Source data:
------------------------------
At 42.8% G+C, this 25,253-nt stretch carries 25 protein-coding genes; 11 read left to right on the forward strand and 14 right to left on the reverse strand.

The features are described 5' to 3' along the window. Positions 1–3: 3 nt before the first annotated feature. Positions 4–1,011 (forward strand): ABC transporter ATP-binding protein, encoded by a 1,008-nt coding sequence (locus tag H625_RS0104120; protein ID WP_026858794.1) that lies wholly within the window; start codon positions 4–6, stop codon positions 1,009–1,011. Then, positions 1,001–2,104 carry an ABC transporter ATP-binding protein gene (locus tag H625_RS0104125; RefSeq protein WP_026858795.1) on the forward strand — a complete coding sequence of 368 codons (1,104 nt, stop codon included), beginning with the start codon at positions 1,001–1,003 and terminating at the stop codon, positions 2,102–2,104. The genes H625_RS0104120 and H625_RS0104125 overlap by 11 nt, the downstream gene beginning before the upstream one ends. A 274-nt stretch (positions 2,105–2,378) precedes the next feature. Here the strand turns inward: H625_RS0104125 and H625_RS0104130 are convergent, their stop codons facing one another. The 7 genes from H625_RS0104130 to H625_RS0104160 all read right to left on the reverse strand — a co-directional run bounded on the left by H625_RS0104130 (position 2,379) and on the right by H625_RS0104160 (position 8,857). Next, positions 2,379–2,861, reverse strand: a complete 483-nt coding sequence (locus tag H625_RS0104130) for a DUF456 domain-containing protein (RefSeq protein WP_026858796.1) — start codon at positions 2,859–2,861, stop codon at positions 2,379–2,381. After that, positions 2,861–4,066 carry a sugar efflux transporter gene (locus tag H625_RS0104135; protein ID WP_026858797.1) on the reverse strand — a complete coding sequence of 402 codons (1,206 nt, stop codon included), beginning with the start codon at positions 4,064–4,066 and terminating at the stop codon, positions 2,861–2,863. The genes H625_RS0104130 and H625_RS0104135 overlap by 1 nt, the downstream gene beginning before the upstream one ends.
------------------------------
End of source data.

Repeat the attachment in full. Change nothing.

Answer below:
At 42.8% G+C, this 25,253-nt stretch carries 25 protein-coding genes; 11 read left to right on the forward strand and 14 right to left on the reverse strand.

The features are described 5' to 3' along the window. Positions 1–3: 3 nt before the first annotated feature. Positions 4–1,011 (forward strand): ABC transporter ATP-binding protein, encoded by a 1,008-nt coding sequence (locus tag H625_RS0104120; protein ID WP_026858794.1) that lies wholly within the window; start codon positions 4–6, stop codon positions 1,009–1,011. Then, positions 1,001–2,104 carry an ABC transporter ATP-binding protein gene (locus tag H625_RS0104125; RefSeq protein WP_026858795.1) on the forward strand — a complete coding sequence of 368 codons (1,104 nt, stop codon included), beginning with the start codon at positions 1,001–1,003 and terminating at the stop codon, positions 2,102–2,104. The genes H625_RS0104120 and H625_RS0104125 overlap by 11 nt, the downstream gene beginning before the upstream one ends. A 274-nt stretch (positions 2,105–2,378) precedes the next feature. Here the strand turns inward: H625_RS0104125 and H625_RS0104130 are convergent, their stop codons facing one another. The 7 genes from H625_RS0104130 to H625_RS0104160 all read right to left on the reverse strand — a co-directional run bounded on the left by H625_RS0104130 (position 2,379) and on the right by H625_RS0104160 (position 8,857). Next, positions 2,379–2,861, reverse strand: a complete 483-nt coding sequence (locus tag H625_RS0104130) for a DUF456 domain-containing protein (RefSeq protein WP_026858796.1) — start codon at positions 2,859–2,861, stop codon at positions 2,379–2,381. After that, positions 2,861–4,066 carry a sugar efflux transporter gene (locus tag H625_RS0104135; protein ID WP_026858797.1) on the reverse strand — a complete coding sequence of 402 codons (1,206 nt, stop codon included), beginning with the start codon at positions 4,064–4,066 and terminating at the stop codon, positions 2,861–2,863. The genes H625_RS0104130 and H625_RS0104135 overlap by 1 nt, the downstream gene beginning before the upstream one ends.